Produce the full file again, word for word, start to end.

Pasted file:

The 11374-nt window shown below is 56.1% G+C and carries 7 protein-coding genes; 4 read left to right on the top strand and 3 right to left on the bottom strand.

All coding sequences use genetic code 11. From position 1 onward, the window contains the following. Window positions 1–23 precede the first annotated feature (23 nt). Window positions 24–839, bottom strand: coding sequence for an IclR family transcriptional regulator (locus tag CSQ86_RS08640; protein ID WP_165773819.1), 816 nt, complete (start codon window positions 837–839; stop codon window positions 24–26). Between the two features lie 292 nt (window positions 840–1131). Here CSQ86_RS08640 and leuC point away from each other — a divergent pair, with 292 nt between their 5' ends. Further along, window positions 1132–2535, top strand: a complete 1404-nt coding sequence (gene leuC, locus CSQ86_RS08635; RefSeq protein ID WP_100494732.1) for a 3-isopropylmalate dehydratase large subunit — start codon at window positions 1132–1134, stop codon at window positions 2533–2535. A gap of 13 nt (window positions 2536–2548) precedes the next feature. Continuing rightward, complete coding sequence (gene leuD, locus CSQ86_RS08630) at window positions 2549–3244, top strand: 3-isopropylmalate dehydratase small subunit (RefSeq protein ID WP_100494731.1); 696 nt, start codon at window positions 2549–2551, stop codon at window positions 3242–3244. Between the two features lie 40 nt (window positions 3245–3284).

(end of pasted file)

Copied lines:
The 11374-nt window shown below is 56.1% G+C and carries 7 protein-coding genes; 4 read left to right on the top strand and 3 right to left on the bottom strand.

All coding sequences use genetic code 11. From position 1 onward, the window contains the following. Window positions 1–23 precede the first annotated feature (23 nt). Window positions 24–839, bottom strand: coding sequence for an IclR family transcriptional regulator (locus tag CSQ86_RS08640; protein ID WP_165773819.1), 816 nt, complete (start codon window positions 837–839; stop codon window positions 24–26). Between the two features lie 292 nt (window positions 840–1131). Here CSQ86_RS08640 and leuC point away from each other — a divergent pair, with 292 nt between their 5' ends. Further along, window positions 1132–2535, top strand: a complete 1404-nt coding sequence (gene leuC, locus CSQ86_RS08635; RefSeq protein ID WP_100494732.1) for a 3-isopropylmalate dehydratase large subunit — start codon at window positions 1132–1134, stop codon at window positions 2533–2535. A gap of 13 nt (window positions 2536–2548) precedes the next feature. Continuing rightward, complete coding sequence (gene leuD, locus CSQ86_RS08630) at window positions 2549–3244, top strand: 3-isopropylmalate dehydratase small subunit (RefSeq protein ID WP_100494731.1); 696 nt, start codon at window positions 2549–2551, stop codon at window positions 3242–3244. Between the two features lie 40 nt (window positions 3245–3284).